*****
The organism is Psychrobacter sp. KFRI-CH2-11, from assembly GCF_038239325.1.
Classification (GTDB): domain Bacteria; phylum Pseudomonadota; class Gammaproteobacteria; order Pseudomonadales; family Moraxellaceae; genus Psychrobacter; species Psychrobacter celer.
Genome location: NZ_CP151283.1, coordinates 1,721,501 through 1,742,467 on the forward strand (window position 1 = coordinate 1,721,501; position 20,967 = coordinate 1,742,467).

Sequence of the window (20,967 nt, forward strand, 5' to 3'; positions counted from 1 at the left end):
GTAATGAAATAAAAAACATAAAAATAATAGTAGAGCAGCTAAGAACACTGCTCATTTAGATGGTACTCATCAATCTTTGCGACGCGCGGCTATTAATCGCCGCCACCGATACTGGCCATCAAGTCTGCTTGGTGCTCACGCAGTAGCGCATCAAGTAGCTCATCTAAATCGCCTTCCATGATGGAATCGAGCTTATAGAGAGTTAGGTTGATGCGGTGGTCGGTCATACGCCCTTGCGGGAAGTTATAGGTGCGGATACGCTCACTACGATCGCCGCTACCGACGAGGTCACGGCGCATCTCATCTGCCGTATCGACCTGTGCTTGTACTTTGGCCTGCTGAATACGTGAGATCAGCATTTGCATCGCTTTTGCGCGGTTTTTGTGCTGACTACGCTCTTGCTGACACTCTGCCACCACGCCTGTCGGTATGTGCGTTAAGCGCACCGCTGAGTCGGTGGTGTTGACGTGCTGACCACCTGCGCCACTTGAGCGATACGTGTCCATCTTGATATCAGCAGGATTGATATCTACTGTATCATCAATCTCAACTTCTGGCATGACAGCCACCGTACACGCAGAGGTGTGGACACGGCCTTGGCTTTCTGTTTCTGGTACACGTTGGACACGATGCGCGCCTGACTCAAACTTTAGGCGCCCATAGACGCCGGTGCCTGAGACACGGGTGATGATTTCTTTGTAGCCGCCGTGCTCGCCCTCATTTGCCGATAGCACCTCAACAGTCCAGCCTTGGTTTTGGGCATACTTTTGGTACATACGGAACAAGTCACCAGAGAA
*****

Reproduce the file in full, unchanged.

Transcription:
The organism is Psychrobacter sp. KFRI-CH2-11, from assembly GCF_038239325.1.
Classification (GTDB): domain Bacteria; phylum Pseudomonadota; class Gammaproteobacteria; order Pseudomonadales; family Moraxellaceae; genus Psychrobacter; species Psychrobacter celer.
Genome location: NZ_CP151283.1, coordinates 1,721,501 through 1,742,467 on the forward strand (window position 1 = coordinate 1,721,501; position 20,967 = coordinate 1,742,467).

Sequence of the window (20,967 nt, forward strand, 5' to 3'; positions counted from 1 at the left end):
GTAATGAAATAAAAAACATAAAAATAATAGTAGAGCAGCTAAGAACACTGCTCATTTAGATGGTACTCATCAATCTTTGCGACGCGCGGCTATTAATCGCCGCCACCGATACTGGCCATCAAGTCTGCTTGGTGCTCACGCAGTAGCGCATCAAGTAGCTCATCTAAATCGCCTTCCATGATGGAATCGAGCTTATAGAGAGTTAGGTTGATGCGGTGGTCGGTCATACGCCCTTGCGGGAAGTTATAGGTGCGGATACGCTCACTACGATCGCCGCTACCGACGAGGTCACGGCGCATCTCATCTGCCGTATCGACCTGTGCTTGTACTTTGGCCTGCTGAATACGTGAGATCAGCATTTGCATCGCTTTTGCGCGGTTTTTGTGCTGACTACGCTCTTGCTGACACTCTGCCACCACGCCTGTCGGTATGTGCGTTAAGCGCACCGCTGAGTCGGTGGTGTTGACGTGCTGACCACCTGCGCCACTTGAGCGATACGTGTCCATCTTGATATCAGCAGGATTGATATCTACTGTATCATCAATCTCAACTTCTGGCATGACAGCCACCGTACACGCAGAGGTGTGGACACGGCCTTGGCTTTCTGTTTCTGGTACACGTTGGACACGATGCGCGCCTGACTCAAACTTTAGGCGCCCATAGACGCCGGTGCCTGAGACACGGGTGATGATTTCTTTGTAGCCGCCGTGCTCGCCCTCATTTGCCGATAGCACCTCAACAGTCCAGCCTTGGTTTTGGGCATACTTTTGGTACATACGGAACAAGTCACCAGAGAA